Increasing salt tolerance in Olive, Olea europaea L. plants by supplemental potassium nutrition involves changes in ion accumulation and anatomical attributes

Document Type: Research Paper

Authors

Department of Biology, Faculty of Science, Golstan University, Gorgan, Iran.

Abstract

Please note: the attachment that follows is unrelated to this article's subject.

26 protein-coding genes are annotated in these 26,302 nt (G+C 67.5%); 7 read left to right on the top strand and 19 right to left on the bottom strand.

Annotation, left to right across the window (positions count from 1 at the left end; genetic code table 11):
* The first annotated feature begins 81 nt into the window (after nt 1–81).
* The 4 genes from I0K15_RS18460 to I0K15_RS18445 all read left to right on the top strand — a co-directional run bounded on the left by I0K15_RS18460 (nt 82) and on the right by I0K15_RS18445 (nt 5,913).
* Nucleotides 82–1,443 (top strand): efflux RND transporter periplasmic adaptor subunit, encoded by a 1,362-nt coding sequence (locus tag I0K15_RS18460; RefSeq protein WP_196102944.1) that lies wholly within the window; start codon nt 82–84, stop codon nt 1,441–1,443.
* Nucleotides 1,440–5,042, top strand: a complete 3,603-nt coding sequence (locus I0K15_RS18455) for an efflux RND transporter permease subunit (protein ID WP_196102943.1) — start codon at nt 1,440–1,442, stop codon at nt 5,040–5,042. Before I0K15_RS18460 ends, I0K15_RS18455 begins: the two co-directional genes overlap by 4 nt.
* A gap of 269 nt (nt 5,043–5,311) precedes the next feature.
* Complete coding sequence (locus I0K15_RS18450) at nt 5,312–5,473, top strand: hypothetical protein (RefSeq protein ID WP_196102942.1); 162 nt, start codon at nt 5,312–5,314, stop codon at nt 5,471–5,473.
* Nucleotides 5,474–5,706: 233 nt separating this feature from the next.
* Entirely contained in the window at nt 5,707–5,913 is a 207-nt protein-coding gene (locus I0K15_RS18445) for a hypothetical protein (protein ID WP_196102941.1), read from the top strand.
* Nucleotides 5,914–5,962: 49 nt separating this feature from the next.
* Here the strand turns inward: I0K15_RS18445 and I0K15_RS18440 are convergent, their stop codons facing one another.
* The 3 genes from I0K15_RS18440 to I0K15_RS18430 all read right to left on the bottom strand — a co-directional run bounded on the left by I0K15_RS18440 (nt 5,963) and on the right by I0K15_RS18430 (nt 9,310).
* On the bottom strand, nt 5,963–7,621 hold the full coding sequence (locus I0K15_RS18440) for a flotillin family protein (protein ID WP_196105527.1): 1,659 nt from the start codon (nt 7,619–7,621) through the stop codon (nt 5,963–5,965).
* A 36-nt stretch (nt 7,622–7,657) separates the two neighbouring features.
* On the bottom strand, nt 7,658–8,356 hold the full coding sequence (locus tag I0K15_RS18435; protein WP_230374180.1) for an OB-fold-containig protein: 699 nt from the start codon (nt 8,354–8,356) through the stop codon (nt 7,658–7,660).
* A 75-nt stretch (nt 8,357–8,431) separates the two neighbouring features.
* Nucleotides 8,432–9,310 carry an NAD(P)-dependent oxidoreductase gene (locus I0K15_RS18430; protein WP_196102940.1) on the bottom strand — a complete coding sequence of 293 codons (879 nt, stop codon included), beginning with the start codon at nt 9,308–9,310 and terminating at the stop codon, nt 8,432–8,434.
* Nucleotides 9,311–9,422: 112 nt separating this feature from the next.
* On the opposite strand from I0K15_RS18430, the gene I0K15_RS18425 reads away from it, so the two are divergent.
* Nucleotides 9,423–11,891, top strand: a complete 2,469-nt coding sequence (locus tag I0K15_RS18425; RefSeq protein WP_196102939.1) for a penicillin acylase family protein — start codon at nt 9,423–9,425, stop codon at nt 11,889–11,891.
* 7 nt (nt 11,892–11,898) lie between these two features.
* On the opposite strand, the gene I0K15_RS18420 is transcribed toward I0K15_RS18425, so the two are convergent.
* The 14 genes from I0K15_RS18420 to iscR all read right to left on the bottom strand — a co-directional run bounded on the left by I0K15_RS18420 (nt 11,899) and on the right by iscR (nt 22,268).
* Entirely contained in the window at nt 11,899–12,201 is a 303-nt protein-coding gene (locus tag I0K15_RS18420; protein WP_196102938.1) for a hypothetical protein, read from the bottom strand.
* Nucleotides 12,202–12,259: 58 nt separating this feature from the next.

The effects of supplemental potassium were studied on growth, ion concentration and anatomical parameters in one year old olive trees, Olea europaea L., grown in sand culture in greenhouse at different levels of NaCl for 80 days. The experiments were conducted in a completely randomized design as a factorial. Factor one was salinity (0, 40 or 80 mM NaCl) and the second factor was potassium levels of 4 and 8 mM. Salinity caused a significant decrease in the growth of plants; however, the supplemental potassium could partly ameliorate the adverse effects of salinity on growth. Due to salinity Na+ and Cl- ions accumulated and the K+ /Na+ ratio decreased in the plants. The lower relative water content and the higher cortex /stele ratio in plants under salinity indicate water deficit. Under salinity, however, the supplemental potassium led to lower Na+ and higher K+ and P concentration which probably reduced the toxicity. The ratio of cortex to stele became normal as salt-grown plants were supplemented with potassium. Supplemental potassium increased palisade cell layer thickness in leaves under salinity that may be accompanied with increased potential for photosynthesis. The results indicate that supplemental potassium can be useful in ameliorating salinity stress effects in olive plants.

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